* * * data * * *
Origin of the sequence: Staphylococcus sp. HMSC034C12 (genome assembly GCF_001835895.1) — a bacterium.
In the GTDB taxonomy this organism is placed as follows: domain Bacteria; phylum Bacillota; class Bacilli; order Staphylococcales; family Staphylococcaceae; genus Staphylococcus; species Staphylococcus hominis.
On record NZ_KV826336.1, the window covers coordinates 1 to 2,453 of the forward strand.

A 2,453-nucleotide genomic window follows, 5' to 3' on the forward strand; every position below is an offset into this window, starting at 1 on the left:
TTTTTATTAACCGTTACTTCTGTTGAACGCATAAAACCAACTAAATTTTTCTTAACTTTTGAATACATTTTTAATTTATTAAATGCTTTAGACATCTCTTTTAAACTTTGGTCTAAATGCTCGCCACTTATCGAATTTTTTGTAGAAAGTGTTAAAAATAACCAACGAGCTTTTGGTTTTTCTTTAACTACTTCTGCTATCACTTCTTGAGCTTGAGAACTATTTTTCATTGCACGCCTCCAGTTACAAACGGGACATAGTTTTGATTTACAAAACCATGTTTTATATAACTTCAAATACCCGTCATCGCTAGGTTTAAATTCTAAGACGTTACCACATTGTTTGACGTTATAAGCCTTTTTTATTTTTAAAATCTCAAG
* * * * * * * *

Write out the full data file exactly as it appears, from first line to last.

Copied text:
Origin of the sequence: Staphylococcus sp. HMSC034C12 (genome assembly GCF_001835895.1) — a bacterium.
In the GTDB taxonomy this organism is placed as follows: domain Bacteria; phylum Bacillota; class Bacilli; order Staphylococcales; family Staphylococcaceae; genus Staphylococcus; species Staphylococcus hominis.
On record NZ_KV826336.1, the window covers coordinates 1 to 2,453 of the forward strand.

A 2,453-nucleotide genomic window follows, 5' to 3' on the forward strand; every position below is an offset into this window, starting at 1 on the left:
TTTTTATTAACCGTTACTTCTGTTGAACGCATAAAACCAACTAAATTTTTCTTAACTTTTGAATACATTTTTAATTTATTAAATGCTTTAGACATCTCTTTTAAACTTTGGTCTAAATGCTCGCCACTTATCGAATTTTTTGTAGAAAGTGTTAAAAATAACCAACGAGCTTTTGGTTTTTCTTTAACTACTTCTGCTATCACTTCTTGAGCTTGAGAACTATTTTTCATTGCACGCCTCCAGTTACAAACGGGACATAGTTTTGATTTACAAAACCATGTTTTATATAACTTCAAATACCCGTCATCGCTAGGTTTAAATTCTAAGACGTTACCACATTGTTTGACGTTATAAGCCTTTTTTATTTTTAAAATCTCAAG